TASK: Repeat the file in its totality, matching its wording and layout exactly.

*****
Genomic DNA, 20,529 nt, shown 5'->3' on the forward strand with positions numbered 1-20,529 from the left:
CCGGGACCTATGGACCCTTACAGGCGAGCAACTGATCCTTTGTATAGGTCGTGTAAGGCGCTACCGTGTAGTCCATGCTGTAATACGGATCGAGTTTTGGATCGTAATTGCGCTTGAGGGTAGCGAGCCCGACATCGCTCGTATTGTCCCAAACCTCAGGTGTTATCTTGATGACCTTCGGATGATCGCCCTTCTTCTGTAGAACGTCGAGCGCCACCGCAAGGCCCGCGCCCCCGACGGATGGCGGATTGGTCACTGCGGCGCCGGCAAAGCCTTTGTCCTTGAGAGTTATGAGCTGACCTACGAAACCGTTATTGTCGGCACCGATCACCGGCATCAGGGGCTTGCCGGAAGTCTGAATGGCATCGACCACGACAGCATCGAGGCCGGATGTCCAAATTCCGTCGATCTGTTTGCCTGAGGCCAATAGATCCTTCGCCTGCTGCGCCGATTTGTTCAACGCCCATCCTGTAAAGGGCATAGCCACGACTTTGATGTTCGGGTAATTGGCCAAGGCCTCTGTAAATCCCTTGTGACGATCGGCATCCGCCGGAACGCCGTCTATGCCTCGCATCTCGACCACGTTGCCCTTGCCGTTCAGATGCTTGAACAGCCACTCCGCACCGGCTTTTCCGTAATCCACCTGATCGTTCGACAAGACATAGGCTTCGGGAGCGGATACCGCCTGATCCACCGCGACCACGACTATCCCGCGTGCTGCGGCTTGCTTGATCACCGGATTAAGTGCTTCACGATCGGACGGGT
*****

Genomic DNA, 20,529 nt, shown 5'->3' on the forward strand with positions numbered 1-20,529 from the left:
CCGGGACCTATGGACCCTTACAGGCGAGCAACTGATCCTTTGTATAGGTCGTGTAAGGCGCTACCGTGTAGTCCATGCTGTAATACGGATCGAGTTTTGGATCGTAATTGCGCTTGAGGGTAGCGAGCCCGACATCGCTCGTATTGTCCCAAACCTCAGGTGTTATCTTGATGACCTTCGGATGATCGCCCTTCTTCTGTAGAACGTCGAGCGCCACCGCAAGGCCCGCGCCCCCGACGGATGGCGGATTGGTCACTGCGGCGCCGGCAAAGCCTTTGTCCTTGAGAGTTATGAGCTGACCTACGAAACCGTTATTGTCGGCACCGATCACCGGCATCAGGGGCTTGCCGGAAGTCTGAATGGCATCGACCACGACAGCATCGAGGCCGGATGTCCAAATTCCGTCGATCTGTTTGCCTGAGGCCAATAGATCCTTCGCCTGCTGCGCCGATTTGTTCAACGCCCATCCTGTAAAGGGCATAGCCACGACTTTGATGTTCGGGTAATTGGCCAAGGCCTCTGTAAATCCCTTGTGACGATCGGCATCCGCCGGAACGCCGTCTATGCCTCGCATCTCGACCACGTTGCCCTTGCCGTTCAGATGCTTGAACAGCCACTCCGCACCGGCTTTTCCGTAATCCACCTGATCGTTCGACAAGACATAGGCTTCGGGAGCGGATACCGCCTGATCCACCGCGACCACGACTATCCCGCGTGCTGCGGCTTGCTTGATCACCGGATTAAGTGCTTCACGATCGGACGGGT